MR. BEGICH: Well, I think, you know when we started the campaign back in April of this year we focused on what options we would give the voters to make sure they have a choice, that they think about the future of Alaska. You know we're celebrating our 50th anniversary as a state this year, and people recognize the history of our great state. But they also see huge opportunities, and I believed I could offer an opportunity that would represent the Alaskans of the future.
MS. MONTAGNE: Now I do want to look ahead in this conversation to the future and what you would hope to be able to do. But before we move on to that, Senator Ted Stevens was convicted recently on seven felony charge. Alaska representative Don Young is under investigation by the FBI for corruption. How much were these corruption charges and Senator Stevens’ conviction, how much did that effect, do you think, the vote?
MR. BEGICH: Well, I think in an odd way, it was a mixture. For example, with Ted Stevens, what we were facing was not just a case of, you know, was he going through a trial, but also, people really realized that even in a conviction situation, he would be facing the next year or two years of appeals and process through his caucus and many other things that would take away his focus from Alaska. I think that's what people were concerned about.
MS. MONTAGNE: They weren't concerned about sending, as some have put it, a convicted felon back to the Senate?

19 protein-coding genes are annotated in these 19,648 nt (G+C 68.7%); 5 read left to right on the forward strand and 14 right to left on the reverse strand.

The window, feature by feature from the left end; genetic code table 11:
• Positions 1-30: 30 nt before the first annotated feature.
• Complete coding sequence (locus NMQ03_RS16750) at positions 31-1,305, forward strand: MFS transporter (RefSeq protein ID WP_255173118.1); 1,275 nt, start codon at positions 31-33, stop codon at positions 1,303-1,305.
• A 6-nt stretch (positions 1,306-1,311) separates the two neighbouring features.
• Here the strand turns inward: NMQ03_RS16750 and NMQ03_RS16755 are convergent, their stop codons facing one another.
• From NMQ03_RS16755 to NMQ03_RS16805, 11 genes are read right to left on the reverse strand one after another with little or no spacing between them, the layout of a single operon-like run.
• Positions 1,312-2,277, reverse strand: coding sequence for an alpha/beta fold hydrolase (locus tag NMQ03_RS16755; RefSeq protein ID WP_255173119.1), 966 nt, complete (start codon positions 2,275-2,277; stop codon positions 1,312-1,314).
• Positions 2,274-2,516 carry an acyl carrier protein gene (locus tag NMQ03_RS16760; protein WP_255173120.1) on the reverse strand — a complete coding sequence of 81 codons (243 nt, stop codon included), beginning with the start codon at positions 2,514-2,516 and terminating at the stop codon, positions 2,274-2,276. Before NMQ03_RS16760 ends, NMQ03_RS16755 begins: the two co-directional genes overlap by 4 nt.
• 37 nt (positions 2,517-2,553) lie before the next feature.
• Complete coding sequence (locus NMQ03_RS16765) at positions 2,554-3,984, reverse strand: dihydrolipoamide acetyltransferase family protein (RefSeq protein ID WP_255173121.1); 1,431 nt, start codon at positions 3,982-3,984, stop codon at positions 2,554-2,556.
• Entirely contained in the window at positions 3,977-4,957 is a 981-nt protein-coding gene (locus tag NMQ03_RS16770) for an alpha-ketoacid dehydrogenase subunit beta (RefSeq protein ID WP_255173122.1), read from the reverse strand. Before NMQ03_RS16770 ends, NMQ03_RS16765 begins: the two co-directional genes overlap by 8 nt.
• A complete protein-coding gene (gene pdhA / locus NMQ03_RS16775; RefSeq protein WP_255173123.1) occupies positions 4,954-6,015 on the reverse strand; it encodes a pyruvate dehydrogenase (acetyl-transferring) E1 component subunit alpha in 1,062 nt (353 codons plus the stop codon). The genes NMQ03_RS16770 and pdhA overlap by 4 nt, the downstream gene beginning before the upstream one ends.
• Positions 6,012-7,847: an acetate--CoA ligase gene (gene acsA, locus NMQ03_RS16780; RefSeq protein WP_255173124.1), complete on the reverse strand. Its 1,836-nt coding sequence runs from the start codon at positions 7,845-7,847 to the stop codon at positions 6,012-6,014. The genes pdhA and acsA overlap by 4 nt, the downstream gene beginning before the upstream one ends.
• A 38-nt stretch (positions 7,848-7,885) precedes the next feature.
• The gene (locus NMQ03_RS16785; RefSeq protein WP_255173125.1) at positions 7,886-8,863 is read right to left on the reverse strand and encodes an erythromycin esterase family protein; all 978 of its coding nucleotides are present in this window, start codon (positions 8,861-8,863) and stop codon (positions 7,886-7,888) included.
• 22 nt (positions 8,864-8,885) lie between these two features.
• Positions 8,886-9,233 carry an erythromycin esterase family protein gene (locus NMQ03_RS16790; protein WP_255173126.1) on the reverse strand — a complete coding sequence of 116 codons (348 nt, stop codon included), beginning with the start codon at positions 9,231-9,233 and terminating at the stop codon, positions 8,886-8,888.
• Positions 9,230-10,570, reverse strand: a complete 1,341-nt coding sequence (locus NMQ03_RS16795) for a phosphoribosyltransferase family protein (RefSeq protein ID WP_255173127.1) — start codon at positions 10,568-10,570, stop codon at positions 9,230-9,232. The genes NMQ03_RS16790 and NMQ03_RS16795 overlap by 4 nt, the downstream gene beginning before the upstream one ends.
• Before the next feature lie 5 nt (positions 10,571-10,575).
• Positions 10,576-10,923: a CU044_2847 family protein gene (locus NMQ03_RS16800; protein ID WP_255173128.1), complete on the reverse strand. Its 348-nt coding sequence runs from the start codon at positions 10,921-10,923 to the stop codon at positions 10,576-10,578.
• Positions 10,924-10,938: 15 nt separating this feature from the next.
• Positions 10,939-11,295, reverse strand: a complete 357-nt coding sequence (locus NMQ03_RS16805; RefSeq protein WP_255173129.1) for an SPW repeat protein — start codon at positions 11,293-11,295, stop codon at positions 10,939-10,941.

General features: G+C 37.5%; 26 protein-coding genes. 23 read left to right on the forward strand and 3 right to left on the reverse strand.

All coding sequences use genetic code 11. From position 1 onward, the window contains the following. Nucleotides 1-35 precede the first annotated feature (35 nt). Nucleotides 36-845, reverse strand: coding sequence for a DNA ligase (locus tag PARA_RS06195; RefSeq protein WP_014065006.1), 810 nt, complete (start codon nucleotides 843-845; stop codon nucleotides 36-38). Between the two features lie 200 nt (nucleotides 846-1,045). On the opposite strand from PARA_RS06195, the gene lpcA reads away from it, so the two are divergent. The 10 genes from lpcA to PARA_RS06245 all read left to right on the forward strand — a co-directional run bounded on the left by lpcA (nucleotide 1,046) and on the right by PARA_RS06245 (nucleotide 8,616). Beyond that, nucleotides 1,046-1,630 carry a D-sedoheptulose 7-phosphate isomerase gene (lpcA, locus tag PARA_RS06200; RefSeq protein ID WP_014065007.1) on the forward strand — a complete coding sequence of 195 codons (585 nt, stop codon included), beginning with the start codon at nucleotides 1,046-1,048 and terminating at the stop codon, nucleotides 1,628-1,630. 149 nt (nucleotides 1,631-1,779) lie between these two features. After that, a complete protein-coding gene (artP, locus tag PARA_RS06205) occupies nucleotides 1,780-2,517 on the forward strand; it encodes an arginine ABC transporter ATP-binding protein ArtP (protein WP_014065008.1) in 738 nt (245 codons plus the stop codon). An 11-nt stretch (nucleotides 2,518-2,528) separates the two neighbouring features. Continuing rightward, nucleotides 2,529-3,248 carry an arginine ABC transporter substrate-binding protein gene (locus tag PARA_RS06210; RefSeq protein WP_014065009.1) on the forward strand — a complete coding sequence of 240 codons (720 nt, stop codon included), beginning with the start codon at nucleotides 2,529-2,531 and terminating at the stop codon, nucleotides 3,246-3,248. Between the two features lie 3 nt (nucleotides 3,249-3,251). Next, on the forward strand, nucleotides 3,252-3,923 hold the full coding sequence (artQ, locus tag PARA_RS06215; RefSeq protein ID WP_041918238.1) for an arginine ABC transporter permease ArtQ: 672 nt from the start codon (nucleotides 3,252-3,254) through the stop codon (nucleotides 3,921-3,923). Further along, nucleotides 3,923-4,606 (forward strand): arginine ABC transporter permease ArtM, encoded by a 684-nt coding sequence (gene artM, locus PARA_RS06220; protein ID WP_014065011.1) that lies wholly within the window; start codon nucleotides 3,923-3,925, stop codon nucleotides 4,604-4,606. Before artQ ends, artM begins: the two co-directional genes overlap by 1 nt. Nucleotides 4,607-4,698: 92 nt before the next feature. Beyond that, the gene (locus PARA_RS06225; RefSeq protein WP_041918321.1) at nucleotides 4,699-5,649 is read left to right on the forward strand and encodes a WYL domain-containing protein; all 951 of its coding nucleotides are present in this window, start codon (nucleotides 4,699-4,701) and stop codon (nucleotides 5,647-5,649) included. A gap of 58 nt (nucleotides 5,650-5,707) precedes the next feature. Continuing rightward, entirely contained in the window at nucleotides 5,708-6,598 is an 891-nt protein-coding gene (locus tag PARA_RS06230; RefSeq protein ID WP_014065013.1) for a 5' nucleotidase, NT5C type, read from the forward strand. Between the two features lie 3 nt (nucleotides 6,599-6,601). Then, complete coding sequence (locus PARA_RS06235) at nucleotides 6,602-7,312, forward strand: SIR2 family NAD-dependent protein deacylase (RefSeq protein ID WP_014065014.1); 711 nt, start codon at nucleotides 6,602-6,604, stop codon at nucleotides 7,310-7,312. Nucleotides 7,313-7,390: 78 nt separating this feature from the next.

MR. BEGICH: Well, I think that's part of it, but I think also, you know, there was a lot of long-term history with Ted Stevens. You know 40 years he served our state and he did a lot of great service. But the last three or four years, I think, his focus was not really on what Alaskans needed. So I think the conviction played a role, but in an unusual way in the sense that people were concerned about where are we going to be as a state 30, 40 years from now and who can bring us down that path. And I think in the case of Ted Stevens, they were concerned that maybe he would not be able to do that because of his personal challenges that he had in front of him.
MS. MONTAGNE: You know it's been suggested that President-elect Obama might be interested in a permanent ban on drilling in the Arctic National Wildlife Refuge. What's your position on that?
MR. BEGICH: Well, I would totally disagree. And I think you know that for him to make that statement this early would be a mistake. I think that we should first take a look at what's the energy policy of this country. How are we going to become more independent, as a country, from foreign oil?